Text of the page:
The entire world comes together when storms devastate Haiti.

The entire world is helping out with the rescue of the Chilean miners.

The Christian Science Monitor reported that “Long-time enemies Bolivia and Chile are cooperating to support Bolivian miner Carlos Mamani, 23, and Bolivia’s leftist President Evo Morales is expected to greet the newly freed miners along with Chile’s conservative President Sebastian PiƱera.”

Everyone is pitching in.

American technology from NASA has helped with this rescue.

People we will never know are doing big and little things we will never find out about just to show they care.

Whether one believes in Almighty God, or in some other way acknowledges something higher than our individual selves, most of us truly do care about the world around us and our fellow human beings.

We sometimes fight about the details of how to get “there,” but most of us truly want a better world.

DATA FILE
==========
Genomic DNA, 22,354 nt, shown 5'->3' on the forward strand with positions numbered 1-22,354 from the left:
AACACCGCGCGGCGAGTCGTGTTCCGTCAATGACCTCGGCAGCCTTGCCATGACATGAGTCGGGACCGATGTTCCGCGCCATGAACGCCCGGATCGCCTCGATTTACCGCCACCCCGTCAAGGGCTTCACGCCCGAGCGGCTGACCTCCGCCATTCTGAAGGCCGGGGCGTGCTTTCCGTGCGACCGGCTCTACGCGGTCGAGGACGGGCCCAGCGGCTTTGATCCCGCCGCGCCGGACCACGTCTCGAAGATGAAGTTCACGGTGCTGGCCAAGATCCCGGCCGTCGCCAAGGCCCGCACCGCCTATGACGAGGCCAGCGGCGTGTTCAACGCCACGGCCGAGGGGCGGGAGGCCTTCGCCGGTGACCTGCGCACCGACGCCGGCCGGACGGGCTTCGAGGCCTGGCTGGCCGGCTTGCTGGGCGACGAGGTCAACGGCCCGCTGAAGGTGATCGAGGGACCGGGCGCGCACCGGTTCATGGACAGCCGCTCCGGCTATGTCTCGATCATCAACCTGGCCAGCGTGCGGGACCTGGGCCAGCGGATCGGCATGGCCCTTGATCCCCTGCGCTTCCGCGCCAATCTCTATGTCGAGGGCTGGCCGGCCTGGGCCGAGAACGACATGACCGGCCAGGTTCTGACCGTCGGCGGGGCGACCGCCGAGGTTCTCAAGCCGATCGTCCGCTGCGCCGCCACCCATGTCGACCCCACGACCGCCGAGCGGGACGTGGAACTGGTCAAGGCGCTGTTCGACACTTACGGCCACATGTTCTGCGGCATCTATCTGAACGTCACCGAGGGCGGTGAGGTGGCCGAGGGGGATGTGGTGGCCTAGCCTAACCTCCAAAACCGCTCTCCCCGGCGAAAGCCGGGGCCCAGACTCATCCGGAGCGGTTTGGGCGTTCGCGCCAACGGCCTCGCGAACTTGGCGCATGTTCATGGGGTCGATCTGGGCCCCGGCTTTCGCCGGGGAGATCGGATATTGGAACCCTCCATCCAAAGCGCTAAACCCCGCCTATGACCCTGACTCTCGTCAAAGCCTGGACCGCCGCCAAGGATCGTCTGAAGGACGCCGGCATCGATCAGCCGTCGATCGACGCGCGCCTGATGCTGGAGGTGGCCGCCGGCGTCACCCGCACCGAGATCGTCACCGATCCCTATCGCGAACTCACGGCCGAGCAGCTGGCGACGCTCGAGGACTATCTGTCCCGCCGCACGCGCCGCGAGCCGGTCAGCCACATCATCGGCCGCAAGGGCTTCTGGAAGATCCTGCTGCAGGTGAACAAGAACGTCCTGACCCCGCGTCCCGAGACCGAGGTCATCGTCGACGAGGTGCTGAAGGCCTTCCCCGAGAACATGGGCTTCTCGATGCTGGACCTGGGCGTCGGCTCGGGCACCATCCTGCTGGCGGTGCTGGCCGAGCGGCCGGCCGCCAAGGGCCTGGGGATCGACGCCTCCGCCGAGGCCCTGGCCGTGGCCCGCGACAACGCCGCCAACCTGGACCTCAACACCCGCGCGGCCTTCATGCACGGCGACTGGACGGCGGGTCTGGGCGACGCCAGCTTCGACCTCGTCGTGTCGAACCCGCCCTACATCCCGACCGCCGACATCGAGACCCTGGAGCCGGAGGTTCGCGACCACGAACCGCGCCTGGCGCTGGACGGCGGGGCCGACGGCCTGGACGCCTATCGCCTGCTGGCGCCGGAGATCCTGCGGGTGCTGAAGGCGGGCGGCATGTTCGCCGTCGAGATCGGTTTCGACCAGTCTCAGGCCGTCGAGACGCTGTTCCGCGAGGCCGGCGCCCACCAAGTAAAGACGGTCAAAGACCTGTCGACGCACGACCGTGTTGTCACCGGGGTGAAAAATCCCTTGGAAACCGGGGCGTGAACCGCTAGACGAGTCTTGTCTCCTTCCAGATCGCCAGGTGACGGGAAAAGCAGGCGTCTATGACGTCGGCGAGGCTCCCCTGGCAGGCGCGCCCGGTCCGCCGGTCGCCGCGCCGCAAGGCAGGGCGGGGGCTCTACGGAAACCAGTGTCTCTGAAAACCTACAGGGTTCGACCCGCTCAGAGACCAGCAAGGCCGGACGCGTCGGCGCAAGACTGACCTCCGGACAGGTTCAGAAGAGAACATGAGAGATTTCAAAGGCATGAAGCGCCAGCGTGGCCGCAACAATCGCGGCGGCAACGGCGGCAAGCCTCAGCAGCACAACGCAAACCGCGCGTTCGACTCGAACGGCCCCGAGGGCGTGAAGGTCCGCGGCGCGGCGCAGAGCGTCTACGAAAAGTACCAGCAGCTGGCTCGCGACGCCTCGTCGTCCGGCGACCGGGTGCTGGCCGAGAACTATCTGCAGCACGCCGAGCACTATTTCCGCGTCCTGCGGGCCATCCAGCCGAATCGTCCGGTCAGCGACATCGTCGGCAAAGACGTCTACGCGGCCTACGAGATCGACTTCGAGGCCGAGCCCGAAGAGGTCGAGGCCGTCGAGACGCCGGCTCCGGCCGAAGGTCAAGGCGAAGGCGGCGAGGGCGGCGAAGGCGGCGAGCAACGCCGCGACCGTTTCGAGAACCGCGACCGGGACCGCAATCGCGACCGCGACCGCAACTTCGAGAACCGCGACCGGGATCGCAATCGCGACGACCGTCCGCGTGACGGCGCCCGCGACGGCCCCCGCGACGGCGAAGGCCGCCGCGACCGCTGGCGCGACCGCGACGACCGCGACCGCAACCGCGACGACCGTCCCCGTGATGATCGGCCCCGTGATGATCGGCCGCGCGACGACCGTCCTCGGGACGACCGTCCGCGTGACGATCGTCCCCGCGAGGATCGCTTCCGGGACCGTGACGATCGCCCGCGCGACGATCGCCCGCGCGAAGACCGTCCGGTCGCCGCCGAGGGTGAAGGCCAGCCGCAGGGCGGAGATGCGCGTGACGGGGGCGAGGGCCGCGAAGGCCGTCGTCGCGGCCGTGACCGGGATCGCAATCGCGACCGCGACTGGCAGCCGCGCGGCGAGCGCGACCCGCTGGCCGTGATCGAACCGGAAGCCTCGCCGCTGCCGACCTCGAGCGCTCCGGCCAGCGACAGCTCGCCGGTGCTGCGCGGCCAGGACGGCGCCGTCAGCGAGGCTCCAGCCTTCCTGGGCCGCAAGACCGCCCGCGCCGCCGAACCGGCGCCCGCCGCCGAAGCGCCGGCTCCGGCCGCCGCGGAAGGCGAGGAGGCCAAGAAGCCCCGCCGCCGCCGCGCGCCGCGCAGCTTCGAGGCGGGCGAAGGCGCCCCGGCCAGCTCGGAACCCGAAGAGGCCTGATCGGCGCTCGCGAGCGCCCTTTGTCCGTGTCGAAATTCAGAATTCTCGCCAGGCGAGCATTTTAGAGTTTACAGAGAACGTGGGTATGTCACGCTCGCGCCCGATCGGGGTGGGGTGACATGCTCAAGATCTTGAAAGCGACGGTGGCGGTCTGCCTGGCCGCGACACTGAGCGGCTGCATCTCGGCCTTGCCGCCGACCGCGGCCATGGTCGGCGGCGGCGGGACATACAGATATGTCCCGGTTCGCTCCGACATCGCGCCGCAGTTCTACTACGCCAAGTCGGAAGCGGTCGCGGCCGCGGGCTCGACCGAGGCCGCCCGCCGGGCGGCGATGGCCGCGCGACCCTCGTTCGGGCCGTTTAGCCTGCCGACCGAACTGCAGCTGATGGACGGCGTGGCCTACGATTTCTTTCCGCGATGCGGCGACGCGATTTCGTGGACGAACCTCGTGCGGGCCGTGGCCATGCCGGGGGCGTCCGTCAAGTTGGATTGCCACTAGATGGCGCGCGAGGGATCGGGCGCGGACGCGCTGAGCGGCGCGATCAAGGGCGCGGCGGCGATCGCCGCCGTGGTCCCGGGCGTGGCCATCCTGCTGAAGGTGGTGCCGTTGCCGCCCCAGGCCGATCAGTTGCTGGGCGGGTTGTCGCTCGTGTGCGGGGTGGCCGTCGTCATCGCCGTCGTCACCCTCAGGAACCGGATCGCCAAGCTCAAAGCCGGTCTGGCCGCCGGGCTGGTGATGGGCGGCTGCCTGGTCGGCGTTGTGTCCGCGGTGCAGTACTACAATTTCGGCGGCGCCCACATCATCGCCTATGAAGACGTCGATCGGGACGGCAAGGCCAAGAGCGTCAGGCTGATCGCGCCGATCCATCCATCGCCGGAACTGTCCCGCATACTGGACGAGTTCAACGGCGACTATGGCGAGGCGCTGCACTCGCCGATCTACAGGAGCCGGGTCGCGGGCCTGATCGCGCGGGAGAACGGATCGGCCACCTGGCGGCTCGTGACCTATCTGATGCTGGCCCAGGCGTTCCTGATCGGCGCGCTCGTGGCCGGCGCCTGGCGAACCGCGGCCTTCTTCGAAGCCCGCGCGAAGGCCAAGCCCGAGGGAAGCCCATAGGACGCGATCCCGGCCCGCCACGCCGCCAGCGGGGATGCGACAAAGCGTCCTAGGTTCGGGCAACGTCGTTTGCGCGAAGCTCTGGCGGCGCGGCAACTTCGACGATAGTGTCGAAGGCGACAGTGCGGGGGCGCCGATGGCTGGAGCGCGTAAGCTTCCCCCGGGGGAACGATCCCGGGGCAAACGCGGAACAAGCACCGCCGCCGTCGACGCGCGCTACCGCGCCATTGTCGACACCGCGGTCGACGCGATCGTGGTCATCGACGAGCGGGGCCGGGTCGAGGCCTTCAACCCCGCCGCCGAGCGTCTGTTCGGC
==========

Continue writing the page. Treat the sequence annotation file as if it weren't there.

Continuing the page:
It has taken…and will continue to take…a ton of hard work to allow this potential tragedy to be a triumph.

The rescue workers are only the beginning, albeit a vital beginning.

Doctors, psychiatrists, clergy, and many others will pitch in.

Spouses and children will provide love and support. Patience will be required more than ever.

Maybe one day we will look back and see this episode as a turning point for the day when the world became a better place.

Maybe that is naive to think.

Yet for one day, the early news seems to be good.

I remain cautiously optimistic.

May God bless the Chilean miners and all of their loved ones.

May more good days ahead await us.

In every corner of the globe…now more than ever…we need this.


One Response to “Cautious Optimism for the Chilean Miners”

  1. What amazed me was how these guys kept their haeds and stuck together, forming the micro-society under the ground, each taking on a special role, creating pairings to watch out for each other. Remember, it was 17 days before these guys were even discovered – only to find out they had another couple of months at best to get out of there!

    These guys are really a testament to the better angels of men.